Millions in UK face fuel poverty despite Sunak support, say experts

Chancellor’s intervention unlikely to offset impact of rising energy bills on low-income households

Millions of UK households are expected to be dragged into fuel poverty for the first time despite the support announced by Rishi Sunak to soften the blow from soaring energy bills.

Several charities warned that the chancellor his plan was badly targeted and offered too little support for those most in need. The scale of the shock to low-income households would drive hunger, rent arrears, and ill health, and pile extra demand on to already stretched food banks and homeless shelters, they said.

The Resolution Foundation thinktank said cases of fuel stress – where energy bills in a household exceed 10% of disposable income – would double to 5 million in April despite the steps announced by Sunak on Thursday.

The Treasury’s intervention was designed to ease the pressure of a £700 increase in the regulated energy price cap to nearly £2,000 a year.

Without the chancellor’s plan – which offers most consumers £350 of relief on their bills – fuel stress would have trebled to more than 6 million, the thintank said. However, it criticised Sunak’s decision to favour a moderate amount of help for a large number of people, rather than deeper support for those most in need.

Energy graphic

“The government’s package of measures might cushion the blow for some but it’s not enough to protect people who already need a food bank,” said Garry Lemon, the policy director at the Trussell Trust food bank network. He called for the planned 3.1% rise in benefits from April to be doubled to 7%.

Almost all families in the poorest tenth of households in Britain face spending more than 10% of their disposable income on heating and electricity bills, according to the IPPR thinktankMeanwhile, it estimates 44% of those in Britain with the highest household incomes – the top 10% – would in effect get a tax cut from Sunak’s measures.

Dame Clare Moriarty, the chief executive of Citizens Advice, said: “Even before these price hikes kick in, we’re seeing record numbers of people needing crisis support like food vouchers … If the government is serious about helping families facing the desperate choice between heating and eating it should use the benefits system.”

Pressure on incomes will build over the coming months after the Bank of England increased interest rates from 0.25% to 0.5%, in a development designed to tackle soaring inflationary pressures but that will probably drive up household costs in the short-term.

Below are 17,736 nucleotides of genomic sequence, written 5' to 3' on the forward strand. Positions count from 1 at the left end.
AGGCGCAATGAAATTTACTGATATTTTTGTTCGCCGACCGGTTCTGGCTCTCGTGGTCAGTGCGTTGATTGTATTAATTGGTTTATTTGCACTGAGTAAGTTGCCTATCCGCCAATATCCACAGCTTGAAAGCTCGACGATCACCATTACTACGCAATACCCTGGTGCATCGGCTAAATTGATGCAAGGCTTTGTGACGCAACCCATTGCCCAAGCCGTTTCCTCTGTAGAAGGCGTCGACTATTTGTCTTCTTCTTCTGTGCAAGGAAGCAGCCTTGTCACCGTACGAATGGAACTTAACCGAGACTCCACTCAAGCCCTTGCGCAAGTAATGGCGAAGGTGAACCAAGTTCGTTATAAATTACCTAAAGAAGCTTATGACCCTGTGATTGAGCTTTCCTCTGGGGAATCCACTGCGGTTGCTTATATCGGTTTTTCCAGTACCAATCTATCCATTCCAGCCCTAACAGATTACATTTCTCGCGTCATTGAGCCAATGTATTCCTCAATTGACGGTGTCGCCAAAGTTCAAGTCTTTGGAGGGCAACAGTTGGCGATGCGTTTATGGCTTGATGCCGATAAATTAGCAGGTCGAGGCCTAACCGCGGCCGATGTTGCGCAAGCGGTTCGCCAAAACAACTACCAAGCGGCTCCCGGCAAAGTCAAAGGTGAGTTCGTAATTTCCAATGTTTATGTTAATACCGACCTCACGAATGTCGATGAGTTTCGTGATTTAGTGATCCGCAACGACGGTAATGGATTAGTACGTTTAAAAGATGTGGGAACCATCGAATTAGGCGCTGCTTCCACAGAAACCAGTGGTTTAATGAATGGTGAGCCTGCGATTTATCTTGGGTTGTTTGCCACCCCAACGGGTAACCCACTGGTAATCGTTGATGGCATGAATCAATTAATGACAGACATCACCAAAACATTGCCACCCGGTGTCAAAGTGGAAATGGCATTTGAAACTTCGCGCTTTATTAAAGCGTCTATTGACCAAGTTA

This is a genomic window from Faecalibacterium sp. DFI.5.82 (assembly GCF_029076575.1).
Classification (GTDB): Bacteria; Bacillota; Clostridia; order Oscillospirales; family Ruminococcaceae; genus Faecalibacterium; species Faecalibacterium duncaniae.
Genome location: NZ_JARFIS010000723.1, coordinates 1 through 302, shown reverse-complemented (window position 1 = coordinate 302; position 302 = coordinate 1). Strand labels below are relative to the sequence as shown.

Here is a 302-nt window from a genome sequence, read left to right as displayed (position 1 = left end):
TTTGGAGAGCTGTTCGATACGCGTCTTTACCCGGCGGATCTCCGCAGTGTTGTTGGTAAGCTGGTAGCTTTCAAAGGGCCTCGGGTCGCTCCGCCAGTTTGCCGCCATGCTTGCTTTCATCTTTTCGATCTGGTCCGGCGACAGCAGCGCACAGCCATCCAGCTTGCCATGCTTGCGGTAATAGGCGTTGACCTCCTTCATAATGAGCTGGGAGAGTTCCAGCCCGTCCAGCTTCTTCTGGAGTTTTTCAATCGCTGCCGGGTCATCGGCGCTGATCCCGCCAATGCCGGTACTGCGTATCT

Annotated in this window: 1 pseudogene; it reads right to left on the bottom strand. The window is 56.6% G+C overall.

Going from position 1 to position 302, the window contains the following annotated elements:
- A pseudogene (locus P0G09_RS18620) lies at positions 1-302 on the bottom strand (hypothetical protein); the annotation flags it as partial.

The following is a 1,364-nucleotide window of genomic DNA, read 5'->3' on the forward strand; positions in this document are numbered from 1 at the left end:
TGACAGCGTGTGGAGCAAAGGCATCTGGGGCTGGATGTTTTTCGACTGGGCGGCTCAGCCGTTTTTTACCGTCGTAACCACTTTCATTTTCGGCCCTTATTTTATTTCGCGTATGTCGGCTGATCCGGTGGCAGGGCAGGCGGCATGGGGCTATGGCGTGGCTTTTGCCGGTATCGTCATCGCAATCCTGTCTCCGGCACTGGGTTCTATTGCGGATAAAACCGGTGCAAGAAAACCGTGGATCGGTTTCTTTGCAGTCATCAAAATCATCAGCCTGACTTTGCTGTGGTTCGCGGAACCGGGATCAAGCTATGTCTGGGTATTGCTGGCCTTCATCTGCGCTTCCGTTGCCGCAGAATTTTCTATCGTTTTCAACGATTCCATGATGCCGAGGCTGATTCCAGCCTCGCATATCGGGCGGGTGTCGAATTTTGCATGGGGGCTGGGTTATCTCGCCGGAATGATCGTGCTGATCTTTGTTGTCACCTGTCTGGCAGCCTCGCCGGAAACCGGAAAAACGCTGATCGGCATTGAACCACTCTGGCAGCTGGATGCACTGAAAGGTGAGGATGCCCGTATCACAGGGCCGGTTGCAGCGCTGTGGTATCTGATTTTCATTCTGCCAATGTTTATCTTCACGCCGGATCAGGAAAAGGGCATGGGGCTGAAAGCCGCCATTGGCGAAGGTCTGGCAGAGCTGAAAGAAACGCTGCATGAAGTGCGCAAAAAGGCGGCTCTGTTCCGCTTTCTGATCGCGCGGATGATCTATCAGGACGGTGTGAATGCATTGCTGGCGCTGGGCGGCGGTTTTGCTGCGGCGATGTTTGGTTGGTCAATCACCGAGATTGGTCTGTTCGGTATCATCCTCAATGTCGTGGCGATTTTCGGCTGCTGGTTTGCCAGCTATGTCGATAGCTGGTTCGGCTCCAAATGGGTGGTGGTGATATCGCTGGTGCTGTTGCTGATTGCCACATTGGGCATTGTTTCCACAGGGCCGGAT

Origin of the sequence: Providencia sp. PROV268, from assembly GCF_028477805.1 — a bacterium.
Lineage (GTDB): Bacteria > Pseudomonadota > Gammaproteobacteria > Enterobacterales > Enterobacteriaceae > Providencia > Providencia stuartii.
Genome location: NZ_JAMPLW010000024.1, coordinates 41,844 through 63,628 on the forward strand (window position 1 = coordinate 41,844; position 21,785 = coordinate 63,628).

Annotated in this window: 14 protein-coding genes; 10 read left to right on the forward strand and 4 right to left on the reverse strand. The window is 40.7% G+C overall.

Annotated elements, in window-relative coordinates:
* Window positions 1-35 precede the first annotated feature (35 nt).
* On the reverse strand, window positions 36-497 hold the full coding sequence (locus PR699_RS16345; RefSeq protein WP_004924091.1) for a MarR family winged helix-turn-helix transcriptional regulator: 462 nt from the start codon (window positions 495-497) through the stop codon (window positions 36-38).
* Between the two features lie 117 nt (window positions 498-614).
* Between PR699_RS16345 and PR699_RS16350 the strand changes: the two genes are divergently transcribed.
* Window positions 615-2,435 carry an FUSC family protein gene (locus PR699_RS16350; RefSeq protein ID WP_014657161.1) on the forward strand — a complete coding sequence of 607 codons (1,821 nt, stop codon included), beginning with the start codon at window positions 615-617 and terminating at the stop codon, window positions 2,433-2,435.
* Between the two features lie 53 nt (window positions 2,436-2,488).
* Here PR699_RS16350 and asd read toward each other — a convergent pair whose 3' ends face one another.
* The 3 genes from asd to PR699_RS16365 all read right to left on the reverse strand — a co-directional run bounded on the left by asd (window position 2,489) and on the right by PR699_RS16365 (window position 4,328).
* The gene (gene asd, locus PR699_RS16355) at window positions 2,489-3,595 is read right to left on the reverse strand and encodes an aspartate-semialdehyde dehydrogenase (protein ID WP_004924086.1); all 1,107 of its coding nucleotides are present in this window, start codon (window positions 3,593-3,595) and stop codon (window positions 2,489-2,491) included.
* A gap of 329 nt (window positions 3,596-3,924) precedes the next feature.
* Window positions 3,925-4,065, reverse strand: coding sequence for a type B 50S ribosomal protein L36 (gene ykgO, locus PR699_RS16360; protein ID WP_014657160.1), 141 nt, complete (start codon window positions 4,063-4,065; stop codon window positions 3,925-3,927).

The Bank’s economists are forecasting inflation will peak at 7.25% in April, up from 5.4% at present. Along with the rising cost of a weekly shop, British households will also face higher borrowing costs on mortgages and credit cards. The government also plans an increase in national insurance contributions in April – the same month as the energy price rise.

Tony Syme, a macroeconomics expert at the University of Salford Business School, said: “The increase in interest rates will have minimal effect on inflation and will only exacerbate the cost of living crisis. Higher housing costs will be passed on to homeowners through increased mortgage rates and on to renters as landlords pass on their increased costs of borrowing.”

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“These energy crisis measures are woefully inadequate and will leave those on the lowest incomes and in the least efficient homes in deep peril,” said Adam Scorer, the chief executive of charity National Energy Action. “We needed deep, targeted support for the most vulnerable. We have shallow, broad measures for all. That simply does not work.”

Although the chancellor announced a £150m hardship grant for English councils to help struggling families, critics said the dismantling of the local welfare system over the past decade meant many authorities lacked the resources and expertise to deliver meaningful crisis support.

“Budget cuts mean 32 English councils have closed their crisis schemes leaving 13 million people in England without this support. These local authorities no longer have the infrastructure or processes in place to direct additional government funding to those most in need of help,” said Claire Donovan, of End Furniture Poverty.


Richard Partington and Patrick Butler

The GuardianTramp

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